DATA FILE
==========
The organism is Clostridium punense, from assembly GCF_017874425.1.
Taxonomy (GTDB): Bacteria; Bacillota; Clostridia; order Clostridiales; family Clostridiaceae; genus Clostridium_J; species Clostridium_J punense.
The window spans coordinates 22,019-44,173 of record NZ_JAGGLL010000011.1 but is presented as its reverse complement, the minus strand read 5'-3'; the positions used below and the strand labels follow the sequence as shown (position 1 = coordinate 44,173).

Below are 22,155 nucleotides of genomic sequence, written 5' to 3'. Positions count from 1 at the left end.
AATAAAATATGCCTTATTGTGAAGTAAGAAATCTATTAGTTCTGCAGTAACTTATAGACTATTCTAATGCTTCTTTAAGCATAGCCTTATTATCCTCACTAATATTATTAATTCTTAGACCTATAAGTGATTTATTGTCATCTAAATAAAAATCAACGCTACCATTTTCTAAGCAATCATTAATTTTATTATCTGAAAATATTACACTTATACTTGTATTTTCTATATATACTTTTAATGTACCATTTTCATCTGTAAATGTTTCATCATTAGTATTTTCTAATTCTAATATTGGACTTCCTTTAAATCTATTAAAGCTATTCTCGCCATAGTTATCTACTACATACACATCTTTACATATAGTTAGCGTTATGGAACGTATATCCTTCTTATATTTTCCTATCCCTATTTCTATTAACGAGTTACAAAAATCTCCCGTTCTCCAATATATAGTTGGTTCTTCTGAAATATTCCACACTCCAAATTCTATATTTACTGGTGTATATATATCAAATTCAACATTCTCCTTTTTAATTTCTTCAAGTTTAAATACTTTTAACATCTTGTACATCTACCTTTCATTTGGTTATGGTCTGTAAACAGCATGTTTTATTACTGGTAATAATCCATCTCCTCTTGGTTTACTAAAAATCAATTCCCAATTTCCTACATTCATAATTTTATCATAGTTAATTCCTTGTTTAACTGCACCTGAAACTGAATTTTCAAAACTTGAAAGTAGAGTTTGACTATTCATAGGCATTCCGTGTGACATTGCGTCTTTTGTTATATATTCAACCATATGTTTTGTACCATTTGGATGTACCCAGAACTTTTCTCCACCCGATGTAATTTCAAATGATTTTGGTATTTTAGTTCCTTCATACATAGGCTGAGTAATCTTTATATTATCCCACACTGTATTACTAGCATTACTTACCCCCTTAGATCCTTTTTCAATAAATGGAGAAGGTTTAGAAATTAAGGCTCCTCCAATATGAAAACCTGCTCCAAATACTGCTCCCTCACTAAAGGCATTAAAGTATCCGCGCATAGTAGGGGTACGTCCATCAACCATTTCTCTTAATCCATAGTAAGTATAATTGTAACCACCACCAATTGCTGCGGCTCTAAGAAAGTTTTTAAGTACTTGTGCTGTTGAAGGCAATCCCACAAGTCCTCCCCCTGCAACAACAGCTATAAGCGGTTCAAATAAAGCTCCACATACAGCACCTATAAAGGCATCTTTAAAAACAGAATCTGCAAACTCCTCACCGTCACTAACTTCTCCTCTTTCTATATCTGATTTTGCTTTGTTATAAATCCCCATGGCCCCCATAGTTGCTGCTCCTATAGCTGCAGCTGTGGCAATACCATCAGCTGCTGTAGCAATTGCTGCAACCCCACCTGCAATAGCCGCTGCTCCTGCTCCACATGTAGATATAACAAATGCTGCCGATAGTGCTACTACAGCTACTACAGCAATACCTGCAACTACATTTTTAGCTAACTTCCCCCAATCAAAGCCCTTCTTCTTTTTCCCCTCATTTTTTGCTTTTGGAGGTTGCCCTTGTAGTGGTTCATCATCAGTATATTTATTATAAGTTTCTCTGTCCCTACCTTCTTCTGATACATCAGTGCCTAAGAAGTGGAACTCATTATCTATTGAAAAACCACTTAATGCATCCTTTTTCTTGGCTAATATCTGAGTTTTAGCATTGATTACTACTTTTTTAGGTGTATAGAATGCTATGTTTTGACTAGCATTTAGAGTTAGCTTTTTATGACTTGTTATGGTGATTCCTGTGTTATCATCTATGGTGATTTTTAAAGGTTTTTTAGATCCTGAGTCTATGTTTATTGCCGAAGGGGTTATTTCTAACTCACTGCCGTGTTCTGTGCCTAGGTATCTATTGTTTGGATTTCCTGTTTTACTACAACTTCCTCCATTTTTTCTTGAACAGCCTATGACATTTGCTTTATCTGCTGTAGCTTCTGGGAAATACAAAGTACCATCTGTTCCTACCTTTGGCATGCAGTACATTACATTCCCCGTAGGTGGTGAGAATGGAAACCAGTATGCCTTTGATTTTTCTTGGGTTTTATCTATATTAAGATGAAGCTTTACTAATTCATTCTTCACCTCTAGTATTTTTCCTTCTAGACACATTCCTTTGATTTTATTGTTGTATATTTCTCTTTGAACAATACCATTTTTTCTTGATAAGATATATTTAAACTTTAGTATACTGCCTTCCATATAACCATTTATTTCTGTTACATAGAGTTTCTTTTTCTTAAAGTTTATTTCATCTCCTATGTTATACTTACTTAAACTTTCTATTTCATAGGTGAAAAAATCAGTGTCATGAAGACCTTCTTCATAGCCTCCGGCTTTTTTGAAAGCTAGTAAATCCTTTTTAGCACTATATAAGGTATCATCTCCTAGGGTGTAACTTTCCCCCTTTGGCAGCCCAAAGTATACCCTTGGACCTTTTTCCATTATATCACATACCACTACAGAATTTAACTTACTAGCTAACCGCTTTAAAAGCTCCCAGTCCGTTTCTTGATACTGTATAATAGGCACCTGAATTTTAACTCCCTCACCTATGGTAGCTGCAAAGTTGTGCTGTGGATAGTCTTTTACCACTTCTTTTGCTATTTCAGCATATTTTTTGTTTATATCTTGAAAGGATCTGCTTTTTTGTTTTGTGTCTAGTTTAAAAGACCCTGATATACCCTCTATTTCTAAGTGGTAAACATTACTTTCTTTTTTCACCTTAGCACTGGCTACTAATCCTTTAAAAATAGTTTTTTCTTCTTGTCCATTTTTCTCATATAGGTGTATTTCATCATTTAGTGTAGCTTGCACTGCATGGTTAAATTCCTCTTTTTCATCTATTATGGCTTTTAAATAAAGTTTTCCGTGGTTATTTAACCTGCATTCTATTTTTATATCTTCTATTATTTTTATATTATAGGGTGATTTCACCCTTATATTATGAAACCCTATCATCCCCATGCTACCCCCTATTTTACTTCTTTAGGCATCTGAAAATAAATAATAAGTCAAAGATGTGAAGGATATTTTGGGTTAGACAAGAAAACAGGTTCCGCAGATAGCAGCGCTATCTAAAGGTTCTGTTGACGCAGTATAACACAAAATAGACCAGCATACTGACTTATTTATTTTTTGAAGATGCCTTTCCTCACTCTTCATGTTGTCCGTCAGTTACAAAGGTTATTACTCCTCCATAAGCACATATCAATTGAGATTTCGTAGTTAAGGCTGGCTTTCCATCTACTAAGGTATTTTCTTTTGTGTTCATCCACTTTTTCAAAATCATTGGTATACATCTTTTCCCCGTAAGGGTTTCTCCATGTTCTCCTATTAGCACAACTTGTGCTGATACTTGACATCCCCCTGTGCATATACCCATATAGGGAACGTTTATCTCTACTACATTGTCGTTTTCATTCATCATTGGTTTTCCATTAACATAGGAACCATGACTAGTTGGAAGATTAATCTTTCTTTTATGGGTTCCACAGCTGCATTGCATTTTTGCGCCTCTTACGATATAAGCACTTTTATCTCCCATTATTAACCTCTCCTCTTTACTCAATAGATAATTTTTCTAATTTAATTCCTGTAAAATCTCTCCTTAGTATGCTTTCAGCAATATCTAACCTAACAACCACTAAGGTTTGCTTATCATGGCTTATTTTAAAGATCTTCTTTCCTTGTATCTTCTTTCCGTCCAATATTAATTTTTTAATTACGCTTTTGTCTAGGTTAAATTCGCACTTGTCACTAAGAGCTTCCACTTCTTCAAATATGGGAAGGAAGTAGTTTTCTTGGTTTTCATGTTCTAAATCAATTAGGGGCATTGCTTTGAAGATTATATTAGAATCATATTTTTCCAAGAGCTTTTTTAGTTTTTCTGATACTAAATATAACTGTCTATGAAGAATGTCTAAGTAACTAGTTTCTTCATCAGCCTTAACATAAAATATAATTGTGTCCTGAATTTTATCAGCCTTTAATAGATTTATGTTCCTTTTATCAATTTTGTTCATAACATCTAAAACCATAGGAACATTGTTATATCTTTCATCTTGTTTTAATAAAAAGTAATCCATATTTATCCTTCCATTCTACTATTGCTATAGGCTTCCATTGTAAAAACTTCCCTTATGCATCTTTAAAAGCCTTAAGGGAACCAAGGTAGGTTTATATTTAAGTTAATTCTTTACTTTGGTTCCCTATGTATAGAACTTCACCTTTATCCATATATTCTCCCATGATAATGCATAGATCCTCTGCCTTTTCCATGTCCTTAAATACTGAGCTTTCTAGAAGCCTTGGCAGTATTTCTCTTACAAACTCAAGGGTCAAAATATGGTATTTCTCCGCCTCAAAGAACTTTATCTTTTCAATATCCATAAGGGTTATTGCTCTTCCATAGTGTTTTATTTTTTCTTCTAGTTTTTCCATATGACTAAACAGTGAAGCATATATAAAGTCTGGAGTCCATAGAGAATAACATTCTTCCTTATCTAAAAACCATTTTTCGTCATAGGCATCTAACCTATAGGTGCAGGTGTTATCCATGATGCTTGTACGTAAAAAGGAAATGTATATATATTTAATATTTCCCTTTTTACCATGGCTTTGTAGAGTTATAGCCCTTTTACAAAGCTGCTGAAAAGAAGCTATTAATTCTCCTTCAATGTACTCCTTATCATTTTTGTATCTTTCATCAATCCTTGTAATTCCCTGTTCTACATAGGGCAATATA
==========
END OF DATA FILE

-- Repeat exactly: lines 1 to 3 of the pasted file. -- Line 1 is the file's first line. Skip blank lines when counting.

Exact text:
The organism is Clostridium punense, from assembly GCF_017874425.1.
Taxonomy (GTDB): Bacteria; Bacillota; Clostridia; order Clostridiales; family Clostridiaceae; genus Clostridium_J; species Clostridium_J punense.
The window spans coordinates 22,019-44,173 of record NZ_JAGGLL010000011.1 but is presented as its reverse complement, the minus strand read 5'-3'; the positions used below and the strand labels follow the sequence as shown (position 1 = coordinate 44,173).